• Management Alternatives for the Guided Sport Fishery for Halibut off Alaska

      Hartley, Marcus; Goldsmith, Scott (Institute of Social and Economic Research, University of Alaska., 1997)
      The domestic fishery for halibut in and off Alaska is managed by the International Pacific Halibut Commission (IPHC) as provided by the ""Convention Between the United States and Canada for the Preservation of the Halibut Fishery of the Northern Pacific Ocean and the Bering Sea" (Convention) signed at Washington March 29, 1979, and the Northern Pacific Halibut Act of 1982 (Halibut Act). The Convention and the Halibut Act authorize the respective North Pacific Fishery Management Council (Council) established by the Magnuson-Stevens Act to: "develop regulations governing the United States portion of Convention waters, including limited access regulations, applicable to nationals or vessels of the United States, or both which are in addition to and not in conflict with regulation adopted by the Commission. Such regulation shall only be implemented with the approval of the Secretary, shall not discriminate between residents of different States, and shall be consistent with the limited entry criteria set forth in Section 303(b)(6) of the Magnuson Stevens Act. If it becomes necessary to allocate or assign halibut fishing privileges among various United States fishermen, such allocation shall be fair and equitable to all such fishermen, based upon the rights and obligation in existing Federal law, reasonable calculated to promote conservation, and carried in such manner that no particular individual, corporation, or other entity acquires an excessive share o f the halibut fishing privileges ... [Halibut Act]." This document assesses the potential economic and social impacts of a proposed catch reporting system and/or some form of limitation on the growth of the halibut charter boat industry (lodges, outfitters, guides, and charter vessels) operating in waters off Alaska's coast.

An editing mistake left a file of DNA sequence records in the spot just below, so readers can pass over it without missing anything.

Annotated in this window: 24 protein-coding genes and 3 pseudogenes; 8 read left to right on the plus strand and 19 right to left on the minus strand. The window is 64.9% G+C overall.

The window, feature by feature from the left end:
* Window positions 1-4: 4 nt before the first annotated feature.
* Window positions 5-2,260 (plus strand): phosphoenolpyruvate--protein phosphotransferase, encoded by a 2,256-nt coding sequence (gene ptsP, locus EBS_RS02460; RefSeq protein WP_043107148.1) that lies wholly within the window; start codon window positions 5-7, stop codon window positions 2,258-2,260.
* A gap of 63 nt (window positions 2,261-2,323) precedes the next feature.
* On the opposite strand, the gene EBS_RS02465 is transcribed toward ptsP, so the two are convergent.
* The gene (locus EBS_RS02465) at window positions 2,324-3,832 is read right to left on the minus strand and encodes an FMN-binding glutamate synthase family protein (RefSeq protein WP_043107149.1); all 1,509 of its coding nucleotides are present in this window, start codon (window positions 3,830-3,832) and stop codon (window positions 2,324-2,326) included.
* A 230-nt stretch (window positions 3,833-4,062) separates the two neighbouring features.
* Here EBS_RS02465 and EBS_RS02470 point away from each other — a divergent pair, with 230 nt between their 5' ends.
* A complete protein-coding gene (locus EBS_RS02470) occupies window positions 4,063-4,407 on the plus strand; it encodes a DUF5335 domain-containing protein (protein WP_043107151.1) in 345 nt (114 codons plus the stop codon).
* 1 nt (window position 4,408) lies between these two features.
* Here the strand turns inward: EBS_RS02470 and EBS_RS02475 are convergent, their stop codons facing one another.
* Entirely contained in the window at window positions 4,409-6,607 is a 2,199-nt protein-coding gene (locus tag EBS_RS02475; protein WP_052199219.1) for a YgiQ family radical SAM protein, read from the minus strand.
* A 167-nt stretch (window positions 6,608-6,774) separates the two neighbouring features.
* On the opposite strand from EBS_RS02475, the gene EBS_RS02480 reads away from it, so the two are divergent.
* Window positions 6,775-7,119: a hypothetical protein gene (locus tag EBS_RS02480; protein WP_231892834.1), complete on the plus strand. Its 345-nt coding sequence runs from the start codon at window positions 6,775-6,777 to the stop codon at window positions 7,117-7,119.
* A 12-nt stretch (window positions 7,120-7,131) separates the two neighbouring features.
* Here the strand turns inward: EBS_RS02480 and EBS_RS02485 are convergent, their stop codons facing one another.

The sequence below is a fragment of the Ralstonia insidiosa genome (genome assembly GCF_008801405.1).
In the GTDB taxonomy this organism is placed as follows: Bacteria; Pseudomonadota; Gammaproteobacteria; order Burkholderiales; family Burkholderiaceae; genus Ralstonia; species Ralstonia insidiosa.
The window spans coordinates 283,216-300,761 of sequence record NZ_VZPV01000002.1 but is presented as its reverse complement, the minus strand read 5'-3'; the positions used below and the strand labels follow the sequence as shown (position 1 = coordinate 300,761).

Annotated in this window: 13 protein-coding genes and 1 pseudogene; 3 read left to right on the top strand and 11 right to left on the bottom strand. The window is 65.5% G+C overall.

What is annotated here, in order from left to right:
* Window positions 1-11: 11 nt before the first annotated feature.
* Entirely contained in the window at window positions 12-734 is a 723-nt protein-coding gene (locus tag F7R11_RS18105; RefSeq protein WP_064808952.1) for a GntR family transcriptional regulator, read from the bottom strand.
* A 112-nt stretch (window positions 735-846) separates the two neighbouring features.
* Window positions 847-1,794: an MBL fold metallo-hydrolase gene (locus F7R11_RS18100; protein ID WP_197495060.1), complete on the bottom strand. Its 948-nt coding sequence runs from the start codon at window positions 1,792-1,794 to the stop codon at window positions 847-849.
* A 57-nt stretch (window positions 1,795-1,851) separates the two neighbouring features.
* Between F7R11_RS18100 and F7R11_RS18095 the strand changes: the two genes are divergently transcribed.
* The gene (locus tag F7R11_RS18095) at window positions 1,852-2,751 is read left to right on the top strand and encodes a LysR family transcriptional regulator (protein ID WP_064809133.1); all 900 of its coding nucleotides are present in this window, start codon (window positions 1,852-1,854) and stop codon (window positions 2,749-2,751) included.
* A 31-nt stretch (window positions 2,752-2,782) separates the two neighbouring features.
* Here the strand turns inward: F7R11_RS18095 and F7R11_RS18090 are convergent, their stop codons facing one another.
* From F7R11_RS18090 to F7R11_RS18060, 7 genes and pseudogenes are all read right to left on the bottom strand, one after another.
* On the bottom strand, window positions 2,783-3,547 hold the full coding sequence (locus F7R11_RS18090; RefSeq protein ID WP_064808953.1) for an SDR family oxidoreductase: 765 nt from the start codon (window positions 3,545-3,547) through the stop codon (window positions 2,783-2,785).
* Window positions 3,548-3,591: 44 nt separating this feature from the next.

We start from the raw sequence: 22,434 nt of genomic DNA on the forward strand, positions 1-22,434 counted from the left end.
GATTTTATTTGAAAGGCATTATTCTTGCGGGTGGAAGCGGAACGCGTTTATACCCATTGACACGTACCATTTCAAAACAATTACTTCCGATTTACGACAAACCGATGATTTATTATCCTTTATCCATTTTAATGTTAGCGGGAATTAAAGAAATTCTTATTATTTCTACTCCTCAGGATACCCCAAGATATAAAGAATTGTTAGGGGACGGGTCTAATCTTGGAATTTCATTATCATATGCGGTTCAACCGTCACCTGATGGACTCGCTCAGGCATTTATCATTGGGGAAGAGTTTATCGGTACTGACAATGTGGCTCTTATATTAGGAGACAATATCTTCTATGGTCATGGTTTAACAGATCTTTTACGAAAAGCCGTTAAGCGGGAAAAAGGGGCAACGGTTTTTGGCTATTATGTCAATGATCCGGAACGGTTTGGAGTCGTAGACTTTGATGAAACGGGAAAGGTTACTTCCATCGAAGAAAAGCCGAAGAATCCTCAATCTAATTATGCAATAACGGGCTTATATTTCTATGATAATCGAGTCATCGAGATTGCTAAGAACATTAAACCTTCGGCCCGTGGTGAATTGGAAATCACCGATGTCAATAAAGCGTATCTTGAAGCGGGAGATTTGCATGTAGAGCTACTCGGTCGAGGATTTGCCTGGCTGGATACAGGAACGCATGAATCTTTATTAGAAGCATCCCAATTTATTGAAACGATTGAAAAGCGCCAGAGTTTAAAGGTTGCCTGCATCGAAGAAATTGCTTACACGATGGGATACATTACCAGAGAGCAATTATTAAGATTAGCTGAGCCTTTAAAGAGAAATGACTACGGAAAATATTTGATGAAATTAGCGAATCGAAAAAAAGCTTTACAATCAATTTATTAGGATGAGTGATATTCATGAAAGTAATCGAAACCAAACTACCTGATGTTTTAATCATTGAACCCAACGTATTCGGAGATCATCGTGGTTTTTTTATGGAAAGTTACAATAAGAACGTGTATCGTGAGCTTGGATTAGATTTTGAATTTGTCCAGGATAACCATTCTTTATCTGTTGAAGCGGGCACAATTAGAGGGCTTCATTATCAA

• Modeling Community Economic Impacts of the Alaska Halibut IFQ Program

      Knapp, Gunnar (Institute of Social and Economic Research, University of Alaska., 1997)
      In 1995 an Individual Fishing Quota (IFQ) management plan was implemented for the Alaska halibut fishery (Hippoglossus stenolepis). With annual catches in the 1990s ranging from 34 to 53 million lbs, valued between $60 million and $99 million, the Alaska halibut IFQ program represents by far the largest fishery for which the United States has adopted IFQ fishery management. How can we assess the individual and combined economic effects on Alaska fishing communities of the many different changes resulting from the IFQ program? Economists at the University of Alaska Anchorage Institute of Social and Economic Research (ISER) have developed a model for use in assessing community economic impacts of changes in fisheries harvests, markets and management. We refer to this model as the Fisheries Community Impact (FCI) model. In this paper, we use this model to look at changes between 1994 and 1995 in the economic impacts of the halibut fishery on five Alaska communities. These five communities-- Kodiak, Homer, Seward, Petersburg and Sitka--accounted for 53% of Alaska halibut landings in 1994 and 57% of total landings in 1995. For this paper, we use direct personal income earned by community residents in fish harvesting, fish processing, and supplying goods and services to the harvesting or processing industries as a measure of community economic impacts. The model may also be used to track employment impacts of fishing, as well as indirect "multiplier" effects on communities of fisheries income and expenditures. Because these effects are roughly (although not exactly) proportional to direct income impacts, for purposes of brevity and simplicity in this paper we describe only direct income impacts.